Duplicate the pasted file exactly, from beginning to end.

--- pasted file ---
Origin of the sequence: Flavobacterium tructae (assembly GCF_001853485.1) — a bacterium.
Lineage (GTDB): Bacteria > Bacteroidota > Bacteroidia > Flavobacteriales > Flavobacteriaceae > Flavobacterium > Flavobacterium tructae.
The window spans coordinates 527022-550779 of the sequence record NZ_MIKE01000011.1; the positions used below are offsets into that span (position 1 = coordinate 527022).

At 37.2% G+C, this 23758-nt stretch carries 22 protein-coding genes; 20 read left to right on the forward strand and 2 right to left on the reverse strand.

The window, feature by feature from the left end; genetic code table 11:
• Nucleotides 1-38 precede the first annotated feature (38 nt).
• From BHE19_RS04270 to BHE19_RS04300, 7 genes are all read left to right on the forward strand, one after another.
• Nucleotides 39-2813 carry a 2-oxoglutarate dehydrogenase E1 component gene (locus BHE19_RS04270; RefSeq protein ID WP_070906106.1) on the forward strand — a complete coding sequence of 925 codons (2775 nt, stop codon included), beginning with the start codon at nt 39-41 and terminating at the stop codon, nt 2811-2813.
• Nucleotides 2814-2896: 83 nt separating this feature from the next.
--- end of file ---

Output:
Origin of the sequence: Flavobacterium tructae (assembly GCF_001853485.1) — a bacterium.
Lineage (GTDB): Bacteria > Bacteroidota > Bacteroidia > Flavobacteriales > Flavobacteriaceae > Flavobacterium > Flavobacterium tructae.
The window spans coordinates 527022-550779 of the sequence record NZ_MIKE01000011.1; the positions used below are offsets into that span (position 1 = coordinate 527022).

At 37.2% G+C, this 23758-nt stretch carries 22 protein-coding genes; 20 read left to right on the forward strand and 2 right to left on the reverse strand.

The window, feature by feature from the left end; genetic code table 11:
• Nucleotides 1-38 precede the first annotated feature (38 nt).
• From BHE19_RS04270 to BHE19_RS04300, 7 genes are all read left to right on the forward strand, one after another.
• Nucleotides 39-2813 carry a 2-oxoglutarate dehydrogenase E1 component gene (locus BHE19_RS04270; RefSeq protein ID WP_070906106.1) on the forward strand — a complete coding sequence of 925 codons (2775 nt, stop codon included), beginning with the start codon at nt 39-41 and terminating at the stop codon, nt 2811-2813.
• Nucleotides 2814-2896: 83 nt separating this feature from the next.